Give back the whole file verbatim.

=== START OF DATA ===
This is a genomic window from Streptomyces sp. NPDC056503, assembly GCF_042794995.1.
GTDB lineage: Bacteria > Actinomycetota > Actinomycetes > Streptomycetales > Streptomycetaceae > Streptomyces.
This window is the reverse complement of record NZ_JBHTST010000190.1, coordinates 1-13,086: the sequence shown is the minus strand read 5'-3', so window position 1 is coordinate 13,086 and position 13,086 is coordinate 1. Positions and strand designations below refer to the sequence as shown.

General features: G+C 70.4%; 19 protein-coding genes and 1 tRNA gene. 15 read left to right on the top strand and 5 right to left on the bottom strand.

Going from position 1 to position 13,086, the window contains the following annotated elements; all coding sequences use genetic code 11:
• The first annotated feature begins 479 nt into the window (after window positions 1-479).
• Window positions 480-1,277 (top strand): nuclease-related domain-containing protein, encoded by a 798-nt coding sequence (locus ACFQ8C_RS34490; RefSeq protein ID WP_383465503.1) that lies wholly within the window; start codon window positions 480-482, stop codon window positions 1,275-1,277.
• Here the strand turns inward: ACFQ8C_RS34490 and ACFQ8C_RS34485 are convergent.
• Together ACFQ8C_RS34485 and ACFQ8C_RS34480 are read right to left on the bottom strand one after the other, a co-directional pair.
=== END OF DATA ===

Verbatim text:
This is a genomic window from Streptomyces sp. NPDC056503, assembly GCF_042794995.1.
GTDB lineage: Bacteria > Actinomycetota > Actinomycetes > Streptomycetales > Streptomycetaceae > Streptomyces.
This window is the reverse complement of record NZ_JBHTST010000190.1, coordinates 1-13,086: the sequence shown is the minus strand read 5'-3', so window position 1 is coordinate 13,086 and position 13,086 is coordinate 1. Positions and strand designations below refer to the sequence as shown.

General features: G+C 70.4%; 19 protein-coding genes and 1 tRNA gene. 15 read left to right on the top strand and 5 right to left on the bottom strand.

Going from position 1 to position 13,086, the window contains the following annotated elements; all coding sequences use genetic code 11:
• The first annotated feature begins 479 nt into the window (after window positions 1-479).
• Window positions 480-1,277 (top strand): nuclease-related domain-containing protein, encoded by a 798-nt coding sequence (locus ACFQ8C_RS34490; RefSeq protein ID WP_383465503.1) that lies wholly within the window; start codon window positions 480-482, stop codon window positions 1,275-1,277.
• Here the strand turns inward: ACFQ8C_RS34490 and ACFQ8C_RS34485 are convergent.
• Together ACFQ8C_RS34485 and ACFQ8C_RS34480 are read right to left on the bottom strand one after the other, a co-directional pair.